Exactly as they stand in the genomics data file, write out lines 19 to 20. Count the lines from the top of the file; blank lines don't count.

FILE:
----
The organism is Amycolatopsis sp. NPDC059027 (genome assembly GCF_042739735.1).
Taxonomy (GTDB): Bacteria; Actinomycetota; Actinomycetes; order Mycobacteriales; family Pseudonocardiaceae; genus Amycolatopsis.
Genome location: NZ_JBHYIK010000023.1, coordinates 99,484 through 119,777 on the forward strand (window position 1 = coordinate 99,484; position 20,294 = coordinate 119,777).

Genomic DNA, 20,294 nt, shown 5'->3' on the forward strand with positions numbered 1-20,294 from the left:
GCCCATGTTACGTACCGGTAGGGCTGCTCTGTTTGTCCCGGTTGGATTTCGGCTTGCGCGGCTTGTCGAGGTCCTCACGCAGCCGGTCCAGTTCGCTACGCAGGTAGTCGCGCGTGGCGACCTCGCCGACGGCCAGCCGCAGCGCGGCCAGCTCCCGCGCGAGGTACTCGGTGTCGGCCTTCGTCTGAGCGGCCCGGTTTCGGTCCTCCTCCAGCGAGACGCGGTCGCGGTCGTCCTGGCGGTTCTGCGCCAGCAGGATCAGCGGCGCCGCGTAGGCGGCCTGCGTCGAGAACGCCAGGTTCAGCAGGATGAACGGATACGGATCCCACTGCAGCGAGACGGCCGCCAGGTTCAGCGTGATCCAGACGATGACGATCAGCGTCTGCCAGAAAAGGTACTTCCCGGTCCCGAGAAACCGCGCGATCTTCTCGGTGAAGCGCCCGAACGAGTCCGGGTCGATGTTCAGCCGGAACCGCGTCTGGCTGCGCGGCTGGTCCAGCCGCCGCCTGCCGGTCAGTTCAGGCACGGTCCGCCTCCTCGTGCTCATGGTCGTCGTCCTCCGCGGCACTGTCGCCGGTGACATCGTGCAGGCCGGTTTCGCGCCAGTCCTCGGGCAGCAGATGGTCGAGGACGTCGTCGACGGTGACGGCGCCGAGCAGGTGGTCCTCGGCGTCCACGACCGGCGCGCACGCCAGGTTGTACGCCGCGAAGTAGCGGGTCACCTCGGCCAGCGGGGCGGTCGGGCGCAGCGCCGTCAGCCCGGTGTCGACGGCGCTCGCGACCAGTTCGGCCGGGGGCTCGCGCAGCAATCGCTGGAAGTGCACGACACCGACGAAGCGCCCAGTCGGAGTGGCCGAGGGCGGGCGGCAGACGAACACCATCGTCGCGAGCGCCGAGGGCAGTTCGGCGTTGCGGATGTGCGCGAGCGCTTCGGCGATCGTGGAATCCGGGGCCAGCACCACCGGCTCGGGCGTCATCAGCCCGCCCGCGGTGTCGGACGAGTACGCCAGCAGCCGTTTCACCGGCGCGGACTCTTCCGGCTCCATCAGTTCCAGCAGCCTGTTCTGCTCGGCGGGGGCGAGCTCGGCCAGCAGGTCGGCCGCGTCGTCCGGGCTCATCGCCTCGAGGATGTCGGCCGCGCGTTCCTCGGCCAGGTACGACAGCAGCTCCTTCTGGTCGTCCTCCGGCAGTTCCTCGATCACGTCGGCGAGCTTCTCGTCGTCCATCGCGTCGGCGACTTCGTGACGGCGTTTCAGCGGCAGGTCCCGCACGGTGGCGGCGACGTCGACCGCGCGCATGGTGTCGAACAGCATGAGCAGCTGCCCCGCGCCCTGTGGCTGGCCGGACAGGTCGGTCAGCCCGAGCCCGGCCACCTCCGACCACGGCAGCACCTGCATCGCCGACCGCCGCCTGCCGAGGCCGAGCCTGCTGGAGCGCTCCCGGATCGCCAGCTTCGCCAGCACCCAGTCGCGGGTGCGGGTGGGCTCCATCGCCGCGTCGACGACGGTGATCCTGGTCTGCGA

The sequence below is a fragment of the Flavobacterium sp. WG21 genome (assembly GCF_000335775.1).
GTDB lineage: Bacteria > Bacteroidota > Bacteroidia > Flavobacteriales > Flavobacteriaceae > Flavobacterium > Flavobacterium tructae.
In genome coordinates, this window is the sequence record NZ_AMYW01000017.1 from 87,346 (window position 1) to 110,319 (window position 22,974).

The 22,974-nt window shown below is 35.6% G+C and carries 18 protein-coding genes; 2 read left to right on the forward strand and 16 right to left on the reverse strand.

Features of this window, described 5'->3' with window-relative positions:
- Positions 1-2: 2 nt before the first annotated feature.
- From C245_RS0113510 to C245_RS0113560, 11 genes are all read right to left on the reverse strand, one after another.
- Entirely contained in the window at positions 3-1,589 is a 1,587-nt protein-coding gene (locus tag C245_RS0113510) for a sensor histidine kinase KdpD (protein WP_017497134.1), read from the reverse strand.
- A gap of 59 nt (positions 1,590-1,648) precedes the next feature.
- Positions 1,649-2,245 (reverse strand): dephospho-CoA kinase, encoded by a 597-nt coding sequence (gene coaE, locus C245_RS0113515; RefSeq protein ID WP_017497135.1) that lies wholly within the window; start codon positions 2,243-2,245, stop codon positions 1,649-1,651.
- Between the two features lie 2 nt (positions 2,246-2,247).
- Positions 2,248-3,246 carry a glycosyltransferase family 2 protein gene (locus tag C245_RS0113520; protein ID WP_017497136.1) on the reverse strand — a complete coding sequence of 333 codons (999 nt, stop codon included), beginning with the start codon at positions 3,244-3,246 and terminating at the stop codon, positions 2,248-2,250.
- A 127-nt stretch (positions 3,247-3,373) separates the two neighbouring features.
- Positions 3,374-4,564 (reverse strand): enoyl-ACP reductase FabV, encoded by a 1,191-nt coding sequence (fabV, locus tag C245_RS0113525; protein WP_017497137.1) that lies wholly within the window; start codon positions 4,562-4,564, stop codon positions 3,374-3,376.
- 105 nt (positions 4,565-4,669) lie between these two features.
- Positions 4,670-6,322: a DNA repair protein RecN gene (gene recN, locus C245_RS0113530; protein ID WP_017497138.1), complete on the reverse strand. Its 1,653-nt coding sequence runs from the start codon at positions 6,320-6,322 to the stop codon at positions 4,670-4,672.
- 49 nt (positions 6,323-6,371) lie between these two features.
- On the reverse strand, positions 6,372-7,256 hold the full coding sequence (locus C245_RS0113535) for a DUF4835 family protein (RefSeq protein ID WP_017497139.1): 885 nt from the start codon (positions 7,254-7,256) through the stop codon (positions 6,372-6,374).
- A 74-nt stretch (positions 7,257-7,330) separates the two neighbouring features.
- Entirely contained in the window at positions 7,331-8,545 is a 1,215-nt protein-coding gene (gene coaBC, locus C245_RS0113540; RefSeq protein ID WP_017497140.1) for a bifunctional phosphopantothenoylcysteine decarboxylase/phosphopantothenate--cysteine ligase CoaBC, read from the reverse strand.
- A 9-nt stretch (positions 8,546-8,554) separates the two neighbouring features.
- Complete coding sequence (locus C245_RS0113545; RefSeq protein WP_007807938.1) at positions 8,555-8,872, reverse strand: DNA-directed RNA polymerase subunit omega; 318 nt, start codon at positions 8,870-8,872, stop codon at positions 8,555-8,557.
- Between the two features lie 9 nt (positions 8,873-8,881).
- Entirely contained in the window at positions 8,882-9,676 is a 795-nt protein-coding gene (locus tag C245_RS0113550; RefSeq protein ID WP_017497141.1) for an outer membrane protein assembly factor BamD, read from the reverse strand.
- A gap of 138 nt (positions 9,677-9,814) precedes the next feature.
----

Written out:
- Positions 3,374-4,564 (reverse strand): enoyl-ACP reductase FabV, encoded by a 1,191-nt coding sequence (fabV, locus tag C245_RS0113525; protein WP_017497137.1) that lies wholly within the window; start codon positions 4,562-4,564, stop codon positions 3,374-3,376.
- 105 nt (positions 4,565-4,669) lie between these two features.